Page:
Welcome change: Wilkinsburg schools were due for a new leader

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The Wilkinsburg school board made the right call on Friday when it decided to fire superintendent Lee McFerren.

Although he was on the job for only nine months, Mr. McFerren already has made an impact — unfortunately, not in a good way.

He was fresh in the position in July when he scheduled an extravagant staff retreat at Nemacolin Woodlands Resort in Fayette County, where administrators ate expensive meals, received custom-made T-shirts and were given $100 worth of gift cards for a restaurant, book store, car wash and movie tickets. The idea was to improve morale and motivate staff members to improve student performance, but it seems both the attitude of employees and the test scores and attendance rates of students are worse than before.

The district’s truancy rate skyrocketed when a key position was left vacant, and a rising number of employees have reported the workplace is strained and stressful. Recently, Mr. McFerren jeopardized a significant amount of the district’s federal funding when he ignored an email from the state education secretary, sent after numerous other attempts to get the district to submit a required report were unsuccessful.

Before the board fired two Louisiana educators who were hired by his predecessor and paid more than $500,000 as consultants, Mr. McFerren stood behind them despite little to show for their work. He allowed a certified art teacher to teach chemistry and a physical education teacher to provide instruction in high school French.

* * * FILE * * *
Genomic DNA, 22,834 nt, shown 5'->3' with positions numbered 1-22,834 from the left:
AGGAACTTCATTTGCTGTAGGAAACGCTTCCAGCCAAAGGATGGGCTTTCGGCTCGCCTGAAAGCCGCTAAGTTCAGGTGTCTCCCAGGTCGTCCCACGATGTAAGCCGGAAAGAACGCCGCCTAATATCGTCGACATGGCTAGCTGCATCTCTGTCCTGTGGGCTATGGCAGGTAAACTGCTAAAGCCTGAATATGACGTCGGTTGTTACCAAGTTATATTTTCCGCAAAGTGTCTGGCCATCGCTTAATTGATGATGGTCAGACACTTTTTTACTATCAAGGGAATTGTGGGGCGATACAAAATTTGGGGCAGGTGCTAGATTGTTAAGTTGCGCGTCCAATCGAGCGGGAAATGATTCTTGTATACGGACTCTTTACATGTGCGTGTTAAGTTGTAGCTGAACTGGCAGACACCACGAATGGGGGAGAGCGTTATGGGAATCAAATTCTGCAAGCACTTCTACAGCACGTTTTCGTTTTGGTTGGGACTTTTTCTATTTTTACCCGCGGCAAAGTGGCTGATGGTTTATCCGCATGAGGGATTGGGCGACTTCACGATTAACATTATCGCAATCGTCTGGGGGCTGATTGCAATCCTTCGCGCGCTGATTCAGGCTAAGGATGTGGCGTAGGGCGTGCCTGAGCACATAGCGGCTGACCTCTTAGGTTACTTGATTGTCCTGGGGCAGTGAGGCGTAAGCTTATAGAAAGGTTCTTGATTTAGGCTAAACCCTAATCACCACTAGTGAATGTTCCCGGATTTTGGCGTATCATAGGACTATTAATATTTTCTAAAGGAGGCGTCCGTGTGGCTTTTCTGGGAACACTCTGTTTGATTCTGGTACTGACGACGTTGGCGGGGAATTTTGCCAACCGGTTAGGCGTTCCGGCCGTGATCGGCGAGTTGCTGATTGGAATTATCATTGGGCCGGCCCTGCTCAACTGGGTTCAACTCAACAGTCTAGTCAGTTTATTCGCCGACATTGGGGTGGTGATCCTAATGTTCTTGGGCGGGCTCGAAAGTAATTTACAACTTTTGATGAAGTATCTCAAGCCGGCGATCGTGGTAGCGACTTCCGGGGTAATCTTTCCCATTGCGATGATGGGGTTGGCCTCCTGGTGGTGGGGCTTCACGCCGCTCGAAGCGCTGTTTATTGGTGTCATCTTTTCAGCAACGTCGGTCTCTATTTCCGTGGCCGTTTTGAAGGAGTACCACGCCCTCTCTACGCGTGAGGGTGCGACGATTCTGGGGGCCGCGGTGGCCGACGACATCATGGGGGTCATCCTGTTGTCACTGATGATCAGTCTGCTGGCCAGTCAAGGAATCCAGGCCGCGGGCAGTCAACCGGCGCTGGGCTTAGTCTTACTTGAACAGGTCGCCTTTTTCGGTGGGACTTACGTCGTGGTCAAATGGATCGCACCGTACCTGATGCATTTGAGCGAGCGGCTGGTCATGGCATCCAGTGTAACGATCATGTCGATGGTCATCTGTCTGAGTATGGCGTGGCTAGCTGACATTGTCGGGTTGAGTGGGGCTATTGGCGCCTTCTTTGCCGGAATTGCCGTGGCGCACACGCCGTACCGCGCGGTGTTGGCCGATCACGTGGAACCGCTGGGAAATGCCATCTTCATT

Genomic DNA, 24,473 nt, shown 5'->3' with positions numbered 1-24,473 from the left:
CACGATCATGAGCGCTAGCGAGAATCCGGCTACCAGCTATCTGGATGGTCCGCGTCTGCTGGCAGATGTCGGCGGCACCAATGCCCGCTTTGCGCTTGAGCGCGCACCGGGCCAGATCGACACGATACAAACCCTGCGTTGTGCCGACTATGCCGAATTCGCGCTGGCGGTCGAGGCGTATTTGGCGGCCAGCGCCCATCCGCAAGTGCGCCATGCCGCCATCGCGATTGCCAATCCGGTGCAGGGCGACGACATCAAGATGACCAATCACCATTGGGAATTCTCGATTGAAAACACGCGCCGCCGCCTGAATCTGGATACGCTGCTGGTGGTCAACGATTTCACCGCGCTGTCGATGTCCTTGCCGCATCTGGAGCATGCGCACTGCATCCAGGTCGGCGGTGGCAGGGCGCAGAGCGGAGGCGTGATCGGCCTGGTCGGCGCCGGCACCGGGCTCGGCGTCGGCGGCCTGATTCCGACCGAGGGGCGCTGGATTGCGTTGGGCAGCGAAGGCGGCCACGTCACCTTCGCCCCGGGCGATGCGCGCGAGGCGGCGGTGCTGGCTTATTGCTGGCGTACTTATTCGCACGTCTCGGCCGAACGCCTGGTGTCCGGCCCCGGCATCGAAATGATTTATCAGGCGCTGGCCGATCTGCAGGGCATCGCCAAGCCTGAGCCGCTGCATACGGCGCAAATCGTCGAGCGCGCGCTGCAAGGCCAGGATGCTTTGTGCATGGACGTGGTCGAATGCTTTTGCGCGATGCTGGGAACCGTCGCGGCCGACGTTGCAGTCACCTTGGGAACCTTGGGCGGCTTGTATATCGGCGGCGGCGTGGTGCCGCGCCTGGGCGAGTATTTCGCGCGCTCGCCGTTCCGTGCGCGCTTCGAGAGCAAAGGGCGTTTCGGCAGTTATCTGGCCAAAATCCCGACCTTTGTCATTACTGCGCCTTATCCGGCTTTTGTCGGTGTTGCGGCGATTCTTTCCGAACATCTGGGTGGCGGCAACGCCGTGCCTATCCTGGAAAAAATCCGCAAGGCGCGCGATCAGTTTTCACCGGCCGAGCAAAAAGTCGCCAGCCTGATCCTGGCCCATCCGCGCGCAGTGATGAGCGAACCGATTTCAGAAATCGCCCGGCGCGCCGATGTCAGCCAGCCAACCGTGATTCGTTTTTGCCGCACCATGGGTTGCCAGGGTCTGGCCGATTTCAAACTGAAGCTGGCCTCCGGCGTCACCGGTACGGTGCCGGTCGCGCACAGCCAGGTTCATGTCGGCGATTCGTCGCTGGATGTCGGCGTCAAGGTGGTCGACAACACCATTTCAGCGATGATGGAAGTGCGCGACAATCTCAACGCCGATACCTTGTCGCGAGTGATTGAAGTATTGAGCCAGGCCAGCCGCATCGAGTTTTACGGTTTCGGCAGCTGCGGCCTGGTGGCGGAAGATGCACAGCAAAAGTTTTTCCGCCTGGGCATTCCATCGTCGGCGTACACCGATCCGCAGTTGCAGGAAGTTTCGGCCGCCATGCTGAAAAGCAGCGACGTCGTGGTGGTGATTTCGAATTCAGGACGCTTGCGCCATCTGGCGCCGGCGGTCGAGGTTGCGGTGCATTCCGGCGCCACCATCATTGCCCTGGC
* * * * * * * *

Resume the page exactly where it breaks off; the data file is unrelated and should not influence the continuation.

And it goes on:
Those were just some of the missteps and bad judgment calls that Mr. McFerren made.

The board’s new majority, elected after his hiring, has had enough. They’re willing to cut their losses even though the terms of Mr. McFerren’s three-year contract mean the district must pay him $115,000 in severance. The money could have been better spent, but the district’s taxpayers and students deserve better than Mr. McFerren has delivered.

The board now has a far more important decision to make. Members must find a new superintendent willing to lead the troubled district.

Board President Ed Donovan described the ideal candidate as a leader with “unimpeachable credentials” who can “weed out malfeasance and mismanagement,” “build a stable foundation” and “inspire the entire district.”

As the district learned during Mr. McFerren’s brief tenure, putting the right person at the top is critical.

Hiring a professional recruiting firm won’t be cheap, but the district can use the help and should employ one to conduct a thorough search for a strong leader for Wilkinsburg schools.

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